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The trick of self-depreciation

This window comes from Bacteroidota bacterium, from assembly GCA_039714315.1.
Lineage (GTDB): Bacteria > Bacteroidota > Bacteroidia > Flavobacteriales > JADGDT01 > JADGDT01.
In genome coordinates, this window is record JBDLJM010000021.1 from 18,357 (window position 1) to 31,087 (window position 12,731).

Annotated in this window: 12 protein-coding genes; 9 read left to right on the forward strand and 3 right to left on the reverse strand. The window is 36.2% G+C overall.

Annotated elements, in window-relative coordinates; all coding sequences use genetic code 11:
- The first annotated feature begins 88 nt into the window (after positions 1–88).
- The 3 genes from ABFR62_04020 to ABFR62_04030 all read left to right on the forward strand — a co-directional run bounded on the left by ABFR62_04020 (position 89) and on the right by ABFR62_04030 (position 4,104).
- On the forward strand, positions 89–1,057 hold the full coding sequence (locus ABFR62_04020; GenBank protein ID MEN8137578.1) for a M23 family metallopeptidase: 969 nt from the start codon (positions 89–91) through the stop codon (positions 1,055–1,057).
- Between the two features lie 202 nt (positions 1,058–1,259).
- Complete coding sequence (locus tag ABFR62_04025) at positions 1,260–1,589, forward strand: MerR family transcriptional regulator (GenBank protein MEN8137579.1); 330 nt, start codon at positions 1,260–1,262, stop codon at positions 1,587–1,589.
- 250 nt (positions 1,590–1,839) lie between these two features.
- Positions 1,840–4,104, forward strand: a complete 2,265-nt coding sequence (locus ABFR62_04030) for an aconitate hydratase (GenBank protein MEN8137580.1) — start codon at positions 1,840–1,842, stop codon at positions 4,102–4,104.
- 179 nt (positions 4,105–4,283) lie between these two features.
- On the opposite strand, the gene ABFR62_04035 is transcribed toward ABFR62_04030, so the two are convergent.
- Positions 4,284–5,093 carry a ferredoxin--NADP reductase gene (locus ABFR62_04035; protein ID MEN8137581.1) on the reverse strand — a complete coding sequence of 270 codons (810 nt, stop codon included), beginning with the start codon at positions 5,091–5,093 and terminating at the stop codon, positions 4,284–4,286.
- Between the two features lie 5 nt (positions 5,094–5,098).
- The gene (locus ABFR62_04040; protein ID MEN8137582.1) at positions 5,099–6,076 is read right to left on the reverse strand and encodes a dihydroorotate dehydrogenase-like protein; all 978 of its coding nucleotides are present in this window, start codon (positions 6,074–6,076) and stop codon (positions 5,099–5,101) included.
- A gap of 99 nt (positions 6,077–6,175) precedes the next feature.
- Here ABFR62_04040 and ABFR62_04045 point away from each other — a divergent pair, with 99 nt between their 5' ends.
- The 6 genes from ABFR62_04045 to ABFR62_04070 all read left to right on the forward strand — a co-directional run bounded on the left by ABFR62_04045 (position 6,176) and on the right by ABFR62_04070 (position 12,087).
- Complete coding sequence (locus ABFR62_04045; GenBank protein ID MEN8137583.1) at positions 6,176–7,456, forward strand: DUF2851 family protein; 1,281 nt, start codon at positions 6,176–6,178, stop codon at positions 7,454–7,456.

the two great branches of the Englishspeaking race have this in common, that they criticise themselves very frankly, in a way one rarely finds among Germans or Frenchmen. It comes, perhaps, from the habit of local self-government. If the streets are not well lighted, or if one's horse stumbles over an ill-kept pavement, the natural impulse is to complain of it to every one we meet, and to write about it in the local newspaper. Instead of putting only our strong points forward, we are always ready to discuss our weakest side. This must always be remembered in digesting the criticisms of Englishmen. Dickens, Carlyle, Ruskin, Arnold, have said nothing about Americans more unpleasant than they had previously said about their own countrymen; and why should we expect to fare any better? It is only in foreign countries that even we Americans stand up [207] resolutely for our own land. I lived for some time with a returned fellow-countryman of very keen wit, who, after long residence in Europe, found nothing to please him at home. One day, meeting one of his European companions, I was asked, ‘How is ——? Does he stand up for everything American, through thick and thin, as he used to do in Florence?’ Turning upon my neighbor with this unexpected supply of ammunition, I was met with the utmost frankness. He owned that while in Europe he had defended all American ways, through loyalty, and that he criticised them at home for the same reason. ‘I shall abuse my own country,’ he said, ‘so long as I think it is worth saving. When that hope is gone, I shall praise it.’